The ”enchanter” in the plant’s name is Circe, the sorceress of Greek myth. According to legend, she used herbs and potions to turn people into pigs, lions and wolves. One of the herbs in her concoctions was Circaea lutetiana, the plant that now bears her name. The species name lutetiana also reflects the plant’s supposed use in sorcery. Lutetia was the ancient city that is now Paris, France, called “the city of witches” in some accounts.

Studies of the plant’s chemistry don’t find much that is bewitching. Although it’s called a nightshade, it’s not a traditional member of that group. Nightshades are usually plants in the tomato family, Solanaceae (solan-AY-see-ee). In terms of chemistry, this family is known for its higher quantities of alkaloids, compounds that have uncertain roles in plants but a variety of physiological effects in humans. Some alkaloids, such as opium from poppies and cocaine from coca bushes, are mind-altering, euphoric and addictive.

In contrast, Enchanter’s Nightshade is in the evening primrose family, Onagraceae. Its chemistry features flavonoids, molecules that have various functions in plants. Some are pigments – the red of raspberries, for example – while others regulate growth or protect against UV radiation, among other roles (1, 2). Like alkaloids, flavonoids have potential use in medicine, but they aren’t mind-altering, and they aren’t associated with euphoria. In fact, they’re relatively benign. Circe might have worked some legendary magic, but Enchanter’s Nightshade wouldn’t have put much punch in her potions.

Adaptation and Potential Advantage

The ”nightshade” in its name, then, probably comes from its shady habitat. Like other plants of the forest floor, Enchanter’s Nightshade is adapted to an environment with limited light. One adaptation is its ability to colonize gaps or disturbances by growth if its rhizomes, underground stems that produce shoots along their length.

Unlike other clonal plants, Enchanter’s Nightshade holds some of that ability in reserve. Its new rhizomes do not produce shoots. Instead, they lengthen and branch until late summer, when some of them produce small tubers called hibernacles at their tips. Eventually the hibernacles are separated from the parent plant and from each other and go dormant. They are the vegetative equivalent of seeds, but with faster development the following spring to form patches of upright stems. In higher light intensities, this growth can be vigorous (3).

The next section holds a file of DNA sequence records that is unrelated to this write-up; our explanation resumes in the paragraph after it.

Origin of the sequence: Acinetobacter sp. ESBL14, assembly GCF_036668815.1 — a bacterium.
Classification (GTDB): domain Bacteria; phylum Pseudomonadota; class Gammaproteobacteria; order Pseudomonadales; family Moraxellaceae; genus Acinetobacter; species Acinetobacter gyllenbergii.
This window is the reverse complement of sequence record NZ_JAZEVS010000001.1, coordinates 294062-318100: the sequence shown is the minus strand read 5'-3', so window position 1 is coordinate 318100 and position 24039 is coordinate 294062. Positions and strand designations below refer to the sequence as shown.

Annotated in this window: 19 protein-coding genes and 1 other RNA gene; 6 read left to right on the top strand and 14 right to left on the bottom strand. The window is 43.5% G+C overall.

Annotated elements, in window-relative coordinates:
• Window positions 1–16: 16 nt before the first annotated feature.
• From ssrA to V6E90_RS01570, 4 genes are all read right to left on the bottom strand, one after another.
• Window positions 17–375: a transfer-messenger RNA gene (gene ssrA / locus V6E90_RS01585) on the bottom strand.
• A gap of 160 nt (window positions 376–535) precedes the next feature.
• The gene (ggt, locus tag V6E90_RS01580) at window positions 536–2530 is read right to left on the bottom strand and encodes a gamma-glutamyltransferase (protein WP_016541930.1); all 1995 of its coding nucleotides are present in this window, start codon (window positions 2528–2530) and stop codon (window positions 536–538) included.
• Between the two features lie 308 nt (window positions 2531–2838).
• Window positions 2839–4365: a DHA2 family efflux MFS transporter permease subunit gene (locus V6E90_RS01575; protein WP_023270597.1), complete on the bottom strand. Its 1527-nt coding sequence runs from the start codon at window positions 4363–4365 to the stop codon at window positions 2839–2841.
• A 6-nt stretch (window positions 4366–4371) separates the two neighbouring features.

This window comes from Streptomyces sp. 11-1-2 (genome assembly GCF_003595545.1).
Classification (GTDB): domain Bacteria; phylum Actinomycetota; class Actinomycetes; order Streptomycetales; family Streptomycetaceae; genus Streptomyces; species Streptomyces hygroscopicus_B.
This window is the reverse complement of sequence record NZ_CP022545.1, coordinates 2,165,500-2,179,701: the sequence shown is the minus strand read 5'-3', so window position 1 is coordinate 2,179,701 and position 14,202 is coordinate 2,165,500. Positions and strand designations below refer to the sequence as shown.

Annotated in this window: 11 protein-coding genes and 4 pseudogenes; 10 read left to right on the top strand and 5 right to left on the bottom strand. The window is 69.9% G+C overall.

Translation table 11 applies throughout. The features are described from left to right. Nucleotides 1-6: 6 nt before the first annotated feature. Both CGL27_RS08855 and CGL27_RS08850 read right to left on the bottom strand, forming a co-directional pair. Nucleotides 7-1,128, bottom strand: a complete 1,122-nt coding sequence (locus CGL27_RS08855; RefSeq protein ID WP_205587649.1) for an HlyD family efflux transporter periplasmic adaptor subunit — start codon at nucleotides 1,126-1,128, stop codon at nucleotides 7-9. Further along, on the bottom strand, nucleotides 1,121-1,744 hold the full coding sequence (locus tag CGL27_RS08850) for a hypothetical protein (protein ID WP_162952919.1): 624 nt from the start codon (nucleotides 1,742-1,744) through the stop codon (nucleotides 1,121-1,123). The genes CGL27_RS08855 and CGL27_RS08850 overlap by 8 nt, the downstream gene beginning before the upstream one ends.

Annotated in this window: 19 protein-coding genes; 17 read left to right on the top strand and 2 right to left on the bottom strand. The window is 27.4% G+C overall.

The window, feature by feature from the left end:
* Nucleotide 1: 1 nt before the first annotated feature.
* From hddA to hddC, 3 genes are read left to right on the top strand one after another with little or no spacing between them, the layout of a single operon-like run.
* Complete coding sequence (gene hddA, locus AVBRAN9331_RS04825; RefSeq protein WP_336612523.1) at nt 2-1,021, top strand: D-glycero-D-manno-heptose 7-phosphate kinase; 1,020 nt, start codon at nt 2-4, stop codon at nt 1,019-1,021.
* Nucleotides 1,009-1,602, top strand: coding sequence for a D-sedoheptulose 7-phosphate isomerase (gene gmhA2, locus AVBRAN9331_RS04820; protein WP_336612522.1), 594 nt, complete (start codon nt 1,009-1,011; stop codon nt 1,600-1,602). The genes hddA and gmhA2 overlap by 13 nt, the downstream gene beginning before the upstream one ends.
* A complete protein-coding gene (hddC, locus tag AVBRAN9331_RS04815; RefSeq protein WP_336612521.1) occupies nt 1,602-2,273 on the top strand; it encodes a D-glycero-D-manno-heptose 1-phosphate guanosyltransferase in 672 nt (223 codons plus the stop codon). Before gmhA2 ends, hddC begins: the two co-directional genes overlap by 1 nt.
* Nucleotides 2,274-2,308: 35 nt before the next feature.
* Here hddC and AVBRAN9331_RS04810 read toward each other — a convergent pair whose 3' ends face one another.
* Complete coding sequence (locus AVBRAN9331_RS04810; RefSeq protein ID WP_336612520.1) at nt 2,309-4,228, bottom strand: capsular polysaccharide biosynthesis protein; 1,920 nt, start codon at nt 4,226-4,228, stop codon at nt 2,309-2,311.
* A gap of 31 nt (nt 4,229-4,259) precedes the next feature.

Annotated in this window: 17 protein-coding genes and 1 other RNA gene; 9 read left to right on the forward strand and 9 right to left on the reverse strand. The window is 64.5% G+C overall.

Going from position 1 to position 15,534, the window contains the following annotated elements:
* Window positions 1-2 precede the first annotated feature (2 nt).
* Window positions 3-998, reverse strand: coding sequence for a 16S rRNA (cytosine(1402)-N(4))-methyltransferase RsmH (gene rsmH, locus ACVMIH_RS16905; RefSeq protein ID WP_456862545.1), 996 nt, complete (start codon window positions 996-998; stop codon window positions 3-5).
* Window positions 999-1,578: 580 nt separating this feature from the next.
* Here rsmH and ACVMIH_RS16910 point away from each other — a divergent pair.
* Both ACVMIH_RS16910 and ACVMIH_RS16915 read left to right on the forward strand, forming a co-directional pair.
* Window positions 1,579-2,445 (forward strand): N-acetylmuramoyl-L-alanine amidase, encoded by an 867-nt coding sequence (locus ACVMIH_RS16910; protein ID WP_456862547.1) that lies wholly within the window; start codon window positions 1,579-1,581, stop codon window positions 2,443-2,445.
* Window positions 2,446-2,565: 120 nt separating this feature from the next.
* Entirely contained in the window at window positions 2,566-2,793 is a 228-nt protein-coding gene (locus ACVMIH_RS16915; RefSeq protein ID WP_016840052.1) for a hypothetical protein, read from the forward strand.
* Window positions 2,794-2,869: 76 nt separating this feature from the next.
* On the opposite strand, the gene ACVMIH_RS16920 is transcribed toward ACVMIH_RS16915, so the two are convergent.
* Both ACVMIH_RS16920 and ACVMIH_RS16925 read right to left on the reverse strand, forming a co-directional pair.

Near the end of the season, tips of rhizomes (arrow) develop into tuber-like hibernacles.
The hibernacles overwinter and resume growth next spring, forming new rhizomes and
above ground shoots.

Although some consider that growth weedy and aggressive, it could prove useful. Restorationists are looking at Enchanter’s Nightshade and other “weedy natives” as potential cover crops where severe infestations of invasive plants have been removed. By shading out or otherwise competing with invasive plants that can reoccupy an area, Enchanter’s Nightshade may give native communities an improved chance to recover (4). 

It’s not magic, but it could be transformative. If research shows this to be an effective restoration technique, Enchanter’s Nightshade could help convert a landscape from diminished to diverse. 


(1) Falcone Ferreyra, M.L,  Rius, S.P., and Casati, P. (2012). Flavonoids: biosynthesis, biological functions, and biotechnological applications. Frontiers in Plant Science volume 33, article 222.

(2) Panche, A. N., Diwan, A. D., and Chandra, S. R. (2016). Flavonoids: an overview. Journal of nutritional science, 5, e47.

(3) Verburg, R.W., and During, H.J. (1998). Vegetative propagation and sexual reproduction ­in the woodland understorey pseudo-annual Circaea lutetiana L. Plant Ecology 134: 211-224.

(4) Reinartz, J., White, M., and Hapner, J. No date. A role for native weeds and aggressive plants for replacing (or competing with) invasives in badly degraded areas. Invasive Plants Association of Wisconsin. Accessed online on 7/13/22 at A Role for Native Weeds - Invasive Plants Association of Wisconsin (